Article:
There have been times in the past when working with clients that a name will just hit me out of the blue... like lighting out of nowhere. The truth is that naming a company, brand or product lines takes time and planning. That lightning strike really wasn't out of nowhere. Actually I had been immersed, having conversations with founders, learning about culture, products, goals etc.
When my client John was questioning the branding of his "party supply" liquor store we had already had dozens of conversations in the preceding weeks when the new name just hit. I already knew the struggles, issues with vision and culture, as well as location, overhead, personnel and distribution. We had had countless "what-ifs" and John wished he had known me before he had started this venture as it would have saved him a few headaches and a lot of money. We would sit in his taproom after closing time, with his dog Baxter, laying below the tap handles ready to "clean up" whatever spilled, discussing what the store should be like and the personality his brand needed to be in order to attract the type of customers we knew were out there. So no, it wasn't out of nowhere in a split-second lightning strike that Lucky Baxter Taproom was born. It was after many long conversations and questions that were at first about brand, but truly were about trajectory. When the name hit, it was weeks into these conversations. We (re)built the framework of his store, from culture, to positioning, as a neighborhood destination with a top-to-bottom rebrand around the new name and the ideas it wholly embodied.
Getting the name as part of product/service development
Naming an organization and creating the identity system (logo, tagline, colors, look and feel etc.) at the same time while developing your business model, including product and service development, is the wholistic way to approach building a business. Too many founders understandably, dig in to the product and offerings and then, tackle name and brand identity system. After all, founders are driven by their idea and want to fully realize that vision. It's only natural...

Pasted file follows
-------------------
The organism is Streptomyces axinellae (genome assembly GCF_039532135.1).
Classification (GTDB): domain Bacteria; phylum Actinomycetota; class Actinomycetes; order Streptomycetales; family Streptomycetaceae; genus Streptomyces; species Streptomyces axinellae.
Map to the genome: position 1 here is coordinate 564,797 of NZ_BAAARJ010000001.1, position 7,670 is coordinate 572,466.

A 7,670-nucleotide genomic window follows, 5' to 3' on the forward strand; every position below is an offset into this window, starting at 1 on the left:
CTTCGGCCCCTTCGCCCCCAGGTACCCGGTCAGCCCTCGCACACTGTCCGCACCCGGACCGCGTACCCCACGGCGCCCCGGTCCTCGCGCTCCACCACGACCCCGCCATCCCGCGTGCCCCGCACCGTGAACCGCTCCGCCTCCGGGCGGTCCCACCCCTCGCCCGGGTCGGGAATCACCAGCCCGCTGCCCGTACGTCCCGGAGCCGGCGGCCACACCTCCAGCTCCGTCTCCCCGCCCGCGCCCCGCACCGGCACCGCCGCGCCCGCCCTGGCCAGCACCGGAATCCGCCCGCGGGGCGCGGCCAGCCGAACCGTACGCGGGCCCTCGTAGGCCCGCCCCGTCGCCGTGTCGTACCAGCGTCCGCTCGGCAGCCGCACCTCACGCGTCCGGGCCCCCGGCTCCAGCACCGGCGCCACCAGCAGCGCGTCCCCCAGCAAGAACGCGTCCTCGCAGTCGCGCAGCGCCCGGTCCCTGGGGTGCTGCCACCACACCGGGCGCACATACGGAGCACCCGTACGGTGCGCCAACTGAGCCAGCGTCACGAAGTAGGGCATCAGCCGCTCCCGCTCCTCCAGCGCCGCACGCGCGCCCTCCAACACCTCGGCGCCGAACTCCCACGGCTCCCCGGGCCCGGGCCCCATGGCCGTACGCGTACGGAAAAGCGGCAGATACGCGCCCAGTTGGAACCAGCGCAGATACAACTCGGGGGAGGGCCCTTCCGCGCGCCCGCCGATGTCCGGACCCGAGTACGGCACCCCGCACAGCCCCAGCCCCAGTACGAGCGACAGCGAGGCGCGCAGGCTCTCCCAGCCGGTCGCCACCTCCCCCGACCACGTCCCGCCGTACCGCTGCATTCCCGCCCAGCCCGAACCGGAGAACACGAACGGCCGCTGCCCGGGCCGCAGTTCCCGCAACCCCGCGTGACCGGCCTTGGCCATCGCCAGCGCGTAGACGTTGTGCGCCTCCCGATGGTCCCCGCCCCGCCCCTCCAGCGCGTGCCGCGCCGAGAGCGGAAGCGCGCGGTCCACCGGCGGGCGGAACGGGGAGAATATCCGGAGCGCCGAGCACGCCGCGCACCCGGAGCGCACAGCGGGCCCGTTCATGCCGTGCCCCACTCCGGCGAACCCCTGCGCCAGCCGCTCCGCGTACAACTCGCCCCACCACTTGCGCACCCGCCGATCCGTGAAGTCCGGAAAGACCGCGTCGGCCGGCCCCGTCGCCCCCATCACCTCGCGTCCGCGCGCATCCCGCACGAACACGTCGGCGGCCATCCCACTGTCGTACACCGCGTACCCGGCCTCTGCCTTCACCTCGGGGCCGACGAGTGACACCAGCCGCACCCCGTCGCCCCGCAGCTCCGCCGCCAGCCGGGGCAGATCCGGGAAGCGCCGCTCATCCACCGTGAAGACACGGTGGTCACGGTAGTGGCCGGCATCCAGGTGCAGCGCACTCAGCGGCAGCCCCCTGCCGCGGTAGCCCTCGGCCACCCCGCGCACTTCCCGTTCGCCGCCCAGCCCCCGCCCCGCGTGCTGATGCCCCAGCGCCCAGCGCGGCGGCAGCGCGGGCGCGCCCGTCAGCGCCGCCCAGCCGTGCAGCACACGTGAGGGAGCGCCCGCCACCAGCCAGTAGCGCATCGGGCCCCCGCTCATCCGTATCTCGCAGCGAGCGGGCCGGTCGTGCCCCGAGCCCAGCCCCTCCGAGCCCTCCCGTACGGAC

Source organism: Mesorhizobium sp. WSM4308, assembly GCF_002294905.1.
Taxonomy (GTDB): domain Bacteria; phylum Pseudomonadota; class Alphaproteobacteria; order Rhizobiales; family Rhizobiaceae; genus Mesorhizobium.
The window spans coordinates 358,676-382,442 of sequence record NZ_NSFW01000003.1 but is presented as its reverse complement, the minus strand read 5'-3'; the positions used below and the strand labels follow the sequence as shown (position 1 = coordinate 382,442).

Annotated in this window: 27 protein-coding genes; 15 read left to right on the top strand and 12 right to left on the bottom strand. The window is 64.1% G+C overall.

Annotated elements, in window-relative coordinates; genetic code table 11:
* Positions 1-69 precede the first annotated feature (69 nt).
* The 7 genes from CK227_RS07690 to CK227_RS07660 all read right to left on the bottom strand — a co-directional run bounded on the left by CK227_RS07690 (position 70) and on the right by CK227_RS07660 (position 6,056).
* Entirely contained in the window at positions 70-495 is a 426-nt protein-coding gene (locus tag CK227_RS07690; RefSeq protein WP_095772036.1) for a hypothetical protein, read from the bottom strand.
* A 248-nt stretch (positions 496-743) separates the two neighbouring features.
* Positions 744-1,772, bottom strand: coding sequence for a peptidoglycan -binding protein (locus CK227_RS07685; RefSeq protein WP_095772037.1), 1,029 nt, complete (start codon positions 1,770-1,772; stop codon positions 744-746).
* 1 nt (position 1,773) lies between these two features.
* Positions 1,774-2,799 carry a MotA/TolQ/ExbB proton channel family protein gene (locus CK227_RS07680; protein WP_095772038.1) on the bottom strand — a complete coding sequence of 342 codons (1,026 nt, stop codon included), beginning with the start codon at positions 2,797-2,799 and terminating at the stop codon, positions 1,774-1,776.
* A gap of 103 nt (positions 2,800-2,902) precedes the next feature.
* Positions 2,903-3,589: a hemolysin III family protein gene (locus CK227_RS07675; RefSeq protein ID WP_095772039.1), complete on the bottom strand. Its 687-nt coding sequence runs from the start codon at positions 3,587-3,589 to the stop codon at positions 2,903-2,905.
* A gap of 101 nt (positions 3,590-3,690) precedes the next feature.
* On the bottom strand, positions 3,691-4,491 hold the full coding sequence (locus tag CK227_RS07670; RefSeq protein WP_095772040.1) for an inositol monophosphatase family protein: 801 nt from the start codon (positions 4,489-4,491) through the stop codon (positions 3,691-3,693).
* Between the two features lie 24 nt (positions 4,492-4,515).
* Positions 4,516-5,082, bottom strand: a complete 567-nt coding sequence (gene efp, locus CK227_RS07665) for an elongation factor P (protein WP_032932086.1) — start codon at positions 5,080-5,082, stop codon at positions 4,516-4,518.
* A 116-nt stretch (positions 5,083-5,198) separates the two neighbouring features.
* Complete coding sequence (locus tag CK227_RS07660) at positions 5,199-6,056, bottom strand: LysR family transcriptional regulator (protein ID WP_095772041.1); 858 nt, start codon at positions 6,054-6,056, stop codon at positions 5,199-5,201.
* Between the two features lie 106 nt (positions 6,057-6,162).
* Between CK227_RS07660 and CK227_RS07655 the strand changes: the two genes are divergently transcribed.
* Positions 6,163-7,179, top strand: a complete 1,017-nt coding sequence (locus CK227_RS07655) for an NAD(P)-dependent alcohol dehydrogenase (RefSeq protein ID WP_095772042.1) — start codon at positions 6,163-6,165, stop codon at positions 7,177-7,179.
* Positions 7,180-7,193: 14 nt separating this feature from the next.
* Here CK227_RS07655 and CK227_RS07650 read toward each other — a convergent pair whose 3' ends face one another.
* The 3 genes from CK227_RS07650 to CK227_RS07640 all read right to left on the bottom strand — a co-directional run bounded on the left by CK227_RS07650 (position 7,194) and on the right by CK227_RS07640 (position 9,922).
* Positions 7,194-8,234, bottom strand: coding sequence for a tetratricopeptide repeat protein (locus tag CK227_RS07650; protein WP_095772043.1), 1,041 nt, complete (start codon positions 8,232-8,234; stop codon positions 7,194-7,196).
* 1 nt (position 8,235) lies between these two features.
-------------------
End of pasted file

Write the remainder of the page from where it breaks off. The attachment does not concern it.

However branding isn't marketing. In fact, selling strategically can't take place until the brand is intact. If you start selling before, then unforeseen and unplanned things can.. no, will, define your brand for you. Naming your organization, and especially naming your product lines should be part of the business strategy before launch.
Thankfully, when I started working with a mobile document-shredding and data-management company they were still in planning stages. It wasn't because of some incredible foresight, but because they knew they needed highly specialized trucks as part of their business model. Similarly to the taproom example earlier, many conversations and immersion in the ins-and-outs of the idea had to take place. DocuBit was born in a moment but that moment didn't come in a vacuum of awesome name ideas.
There has to be a deep understanding from all parties involved, to the most important and revealing question in business: why are we here? Why does our business exist and why should it exist? If these questions aren't answered clearly and you launch a brand, assumptions will fill in the blanks... not just by its founders but more critically, by the new captive audience. Many things like tone, sound, spelling, available URLs to differentiation and positioning in the market will need to be factored in... and will take another post at a later date to discuss. But in order to get through these factors, coming up with a name takes careful planning, conversations, give and take, mistakes and revisions and time... then yes, the name can hit you "out of nowhere"!